Traditional institutions, authortarian [sic] legacies, and democratic support in southern Africa
Metadata[+] Show full item record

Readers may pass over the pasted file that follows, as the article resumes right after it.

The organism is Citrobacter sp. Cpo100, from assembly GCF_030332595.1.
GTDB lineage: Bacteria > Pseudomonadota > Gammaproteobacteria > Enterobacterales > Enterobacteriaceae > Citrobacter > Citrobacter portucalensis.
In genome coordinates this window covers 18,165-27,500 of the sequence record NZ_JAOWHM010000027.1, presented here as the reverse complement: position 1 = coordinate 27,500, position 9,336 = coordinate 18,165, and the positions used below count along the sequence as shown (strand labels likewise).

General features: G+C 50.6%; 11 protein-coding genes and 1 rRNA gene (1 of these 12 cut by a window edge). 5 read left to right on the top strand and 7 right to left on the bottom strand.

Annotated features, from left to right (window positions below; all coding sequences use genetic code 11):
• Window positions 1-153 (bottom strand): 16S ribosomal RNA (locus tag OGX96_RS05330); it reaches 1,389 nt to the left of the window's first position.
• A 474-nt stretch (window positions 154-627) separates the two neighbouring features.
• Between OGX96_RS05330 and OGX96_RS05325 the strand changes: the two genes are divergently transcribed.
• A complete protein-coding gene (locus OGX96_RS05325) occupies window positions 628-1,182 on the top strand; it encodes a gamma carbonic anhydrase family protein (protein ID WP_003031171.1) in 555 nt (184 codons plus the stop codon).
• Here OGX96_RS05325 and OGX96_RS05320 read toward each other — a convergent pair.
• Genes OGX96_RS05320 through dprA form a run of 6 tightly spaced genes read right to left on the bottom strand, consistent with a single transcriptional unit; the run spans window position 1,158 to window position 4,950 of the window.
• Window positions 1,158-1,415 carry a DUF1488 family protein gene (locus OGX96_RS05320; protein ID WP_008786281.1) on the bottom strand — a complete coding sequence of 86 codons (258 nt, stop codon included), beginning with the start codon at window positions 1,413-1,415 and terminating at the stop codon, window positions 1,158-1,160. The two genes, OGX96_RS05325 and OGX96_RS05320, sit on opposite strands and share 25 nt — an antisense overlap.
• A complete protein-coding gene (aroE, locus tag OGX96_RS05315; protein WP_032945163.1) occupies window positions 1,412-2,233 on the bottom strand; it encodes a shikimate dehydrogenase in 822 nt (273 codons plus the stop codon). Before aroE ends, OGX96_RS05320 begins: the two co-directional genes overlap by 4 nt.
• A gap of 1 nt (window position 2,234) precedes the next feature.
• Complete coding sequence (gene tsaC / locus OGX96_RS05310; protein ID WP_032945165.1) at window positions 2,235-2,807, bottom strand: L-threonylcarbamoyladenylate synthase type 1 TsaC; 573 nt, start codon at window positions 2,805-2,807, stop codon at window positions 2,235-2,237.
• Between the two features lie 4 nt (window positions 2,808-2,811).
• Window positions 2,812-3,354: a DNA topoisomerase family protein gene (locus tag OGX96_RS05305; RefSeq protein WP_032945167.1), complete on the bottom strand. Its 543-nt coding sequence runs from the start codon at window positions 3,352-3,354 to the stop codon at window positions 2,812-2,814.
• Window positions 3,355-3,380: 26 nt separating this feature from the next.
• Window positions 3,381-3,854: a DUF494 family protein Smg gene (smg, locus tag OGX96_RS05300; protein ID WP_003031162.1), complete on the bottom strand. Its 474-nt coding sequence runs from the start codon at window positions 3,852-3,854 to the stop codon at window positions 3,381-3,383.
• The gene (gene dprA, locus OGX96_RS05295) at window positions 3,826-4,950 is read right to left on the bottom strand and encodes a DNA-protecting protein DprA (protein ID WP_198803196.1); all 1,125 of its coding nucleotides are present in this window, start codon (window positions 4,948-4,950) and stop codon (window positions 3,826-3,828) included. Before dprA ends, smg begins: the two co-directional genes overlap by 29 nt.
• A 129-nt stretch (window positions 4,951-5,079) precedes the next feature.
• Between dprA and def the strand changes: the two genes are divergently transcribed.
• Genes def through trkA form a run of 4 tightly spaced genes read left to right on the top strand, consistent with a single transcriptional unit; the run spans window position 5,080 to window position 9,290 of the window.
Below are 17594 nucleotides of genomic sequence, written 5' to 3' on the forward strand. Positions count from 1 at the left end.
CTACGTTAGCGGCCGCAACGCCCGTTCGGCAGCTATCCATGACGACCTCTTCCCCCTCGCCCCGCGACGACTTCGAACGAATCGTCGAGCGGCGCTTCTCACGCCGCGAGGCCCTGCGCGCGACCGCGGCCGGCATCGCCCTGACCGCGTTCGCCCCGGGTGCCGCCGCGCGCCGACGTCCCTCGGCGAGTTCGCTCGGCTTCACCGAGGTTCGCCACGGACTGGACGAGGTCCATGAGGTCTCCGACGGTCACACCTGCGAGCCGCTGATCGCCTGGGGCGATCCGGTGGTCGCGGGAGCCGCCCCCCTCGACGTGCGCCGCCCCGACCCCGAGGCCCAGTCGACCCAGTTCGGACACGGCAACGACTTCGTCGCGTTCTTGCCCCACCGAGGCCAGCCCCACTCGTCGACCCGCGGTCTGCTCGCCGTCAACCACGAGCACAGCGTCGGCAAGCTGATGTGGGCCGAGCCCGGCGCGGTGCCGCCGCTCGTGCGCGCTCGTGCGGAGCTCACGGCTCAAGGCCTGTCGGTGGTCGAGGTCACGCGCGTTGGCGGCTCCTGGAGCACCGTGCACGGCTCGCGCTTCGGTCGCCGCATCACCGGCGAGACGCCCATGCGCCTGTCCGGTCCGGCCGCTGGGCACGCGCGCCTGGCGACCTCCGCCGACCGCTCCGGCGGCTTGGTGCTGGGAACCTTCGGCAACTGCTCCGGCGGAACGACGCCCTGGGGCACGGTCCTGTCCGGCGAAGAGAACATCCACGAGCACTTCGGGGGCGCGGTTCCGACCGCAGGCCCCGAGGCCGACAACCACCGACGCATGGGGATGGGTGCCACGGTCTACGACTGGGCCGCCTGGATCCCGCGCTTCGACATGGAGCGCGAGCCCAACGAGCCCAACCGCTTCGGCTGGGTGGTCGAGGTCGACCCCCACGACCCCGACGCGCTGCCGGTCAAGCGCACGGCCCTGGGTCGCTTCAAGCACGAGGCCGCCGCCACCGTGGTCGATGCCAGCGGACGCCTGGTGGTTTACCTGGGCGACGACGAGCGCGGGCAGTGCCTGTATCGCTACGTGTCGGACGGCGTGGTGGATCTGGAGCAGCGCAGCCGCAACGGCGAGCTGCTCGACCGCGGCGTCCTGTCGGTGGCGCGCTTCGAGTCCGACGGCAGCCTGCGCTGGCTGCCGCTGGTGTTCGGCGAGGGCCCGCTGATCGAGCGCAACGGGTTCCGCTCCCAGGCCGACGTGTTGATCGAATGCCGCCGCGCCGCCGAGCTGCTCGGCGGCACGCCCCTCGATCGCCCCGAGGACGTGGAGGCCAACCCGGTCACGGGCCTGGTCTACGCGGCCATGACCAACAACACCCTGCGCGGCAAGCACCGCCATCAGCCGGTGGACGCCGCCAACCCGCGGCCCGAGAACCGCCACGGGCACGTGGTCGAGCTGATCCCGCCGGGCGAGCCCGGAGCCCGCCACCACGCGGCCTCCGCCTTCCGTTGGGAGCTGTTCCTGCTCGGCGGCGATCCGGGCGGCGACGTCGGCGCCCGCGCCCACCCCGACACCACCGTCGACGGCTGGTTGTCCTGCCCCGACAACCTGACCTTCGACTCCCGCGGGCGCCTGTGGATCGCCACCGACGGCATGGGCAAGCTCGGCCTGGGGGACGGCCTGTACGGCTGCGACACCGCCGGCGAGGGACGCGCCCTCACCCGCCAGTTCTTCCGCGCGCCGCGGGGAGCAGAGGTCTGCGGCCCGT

This dissertation investigates citizens' support for democracy in southern Africa and the factors that explain variations in that support. Borrowing insights from the historical institutionalism literature, I argue that perceptions of the alternative institutional contexts will influence citizens' support for democracy. More specifically, I argue that support for traditional institutions and/or past authoritarian regimes will influence citizens' support for democracy. To test this argument, I use a mixed research design, comprised of both a statistical analysis of cross-national survey data and a case-study of South Africa based interviews with members of the South African Parliament. The results indicate that support for alternative institutions do influence citizens' support for democracy, but that all institutions do not have the same effect. More specifically, I found that support for past authoritarian regimes had both a strong negative relationship with democratic support, while support for traditional institutions had a weaker, though still negative effect.